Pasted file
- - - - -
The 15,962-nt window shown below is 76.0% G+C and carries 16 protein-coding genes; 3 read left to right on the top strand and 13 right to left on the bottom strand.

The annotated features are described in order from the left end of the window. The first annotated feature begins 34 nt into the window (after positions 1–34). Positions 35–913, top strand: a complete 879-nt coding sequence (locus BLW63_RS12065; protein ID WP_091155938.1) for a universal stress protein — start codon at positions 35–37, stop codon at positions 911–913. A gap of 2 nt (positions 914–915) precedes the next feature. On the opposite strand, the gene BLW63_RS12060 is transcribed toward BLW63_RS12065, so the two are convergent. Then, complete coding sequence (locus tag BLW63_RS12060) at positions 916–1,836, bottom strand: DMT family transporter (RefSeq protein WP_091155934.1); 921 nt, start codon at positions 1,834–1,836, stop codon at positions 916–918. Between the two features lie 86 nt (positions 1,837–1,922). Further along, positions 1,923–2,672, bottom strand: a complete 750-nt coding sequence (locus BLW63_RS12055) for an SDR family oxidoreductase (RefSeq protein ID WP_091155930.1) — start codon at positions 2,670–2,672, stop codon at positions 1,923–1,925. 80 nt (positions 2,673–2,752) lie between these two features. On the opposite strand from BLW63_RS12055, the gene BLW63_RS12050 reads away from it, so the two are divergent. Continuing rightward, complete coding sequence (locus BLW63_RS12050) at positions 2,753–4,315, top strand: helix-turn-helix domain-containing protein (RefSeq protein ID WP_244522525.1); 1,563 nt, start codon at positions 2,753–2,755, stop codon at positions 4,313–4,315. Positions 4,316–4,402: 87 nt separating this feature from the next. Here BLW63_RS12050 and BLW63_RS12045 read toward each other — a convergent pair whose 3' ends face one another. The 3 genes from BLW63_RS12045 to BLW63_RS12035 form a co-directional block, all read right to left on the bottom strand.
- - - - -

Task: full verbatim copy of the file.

The 15,962-nt window shown below is 76.0% G+C and carries 16 protein-coding genes; 3 read left to right on the top strand and 13 right to left on the bottom strand.

The annotated features are described in order from the left end of the window. The first annotated feature begins 34 nt into the window (after positions 1–34). Positions 35–913, top strand: a complete 879-nt coding sequence (locus BLW63_RS12065; protein ID WP_091155938.1) for a universal stress protein — start codon at positions 35–37, stop codon at positions 911–913. A gap of 2 nt (positions 914–915) precedes the next feature. On the opposite strand, the gene BLW63_RS12060 is transcribed toward BLW63_RS12065, so the two are convergent. Then, complete coding sequence (locus tag BLW63_RS12060) at positions 916–1,836, bottom strand: DMT family transporter (RefSeq protein WP_091155934.1); 921 nt, start codon at positions 1,834–1,836, stop codon at positions 916–918. Between the two features lie 86 nt (positions 1,837–1,922). Further along, positions 1,923–2,672, bottom strand: a complete 750-nt coding sequence (locus BLW63_RS12055) for an SDR family oxidoreductase (RefSeq protein ID WP_091155930.1) — start codon at positions 2,670–2,672, stop codon at positions 1,923–1,925. 80 nt (positions 2,673–2,752) lie between these two features. On the opposite strand from BLW63_RS12055, the gene BLW63_RS12050 reads away from it, so the two are divergent. Continuing rightward, complete coding sequence (locus BLW63_RS12050) at positions 2,753–4,315, top strand: helix-turn-helix domain-containing protein (RefSeq protein ID WP_244522525.1); 1,563 nt, start codon at positions 2,753–2,755, stop codon at positions 4,313–4,315. Positions 4,316–4,402: 87 nt separating this feature from the next. Here BLW63_RS12050 and BLW63_RS12045 read toward each other — a convergent pair whose 3' ends face one another. The 3 genes from BLW63_RS12045 to BLW63_RS12035 form a co-directional block, all read right to left on the bottom strand.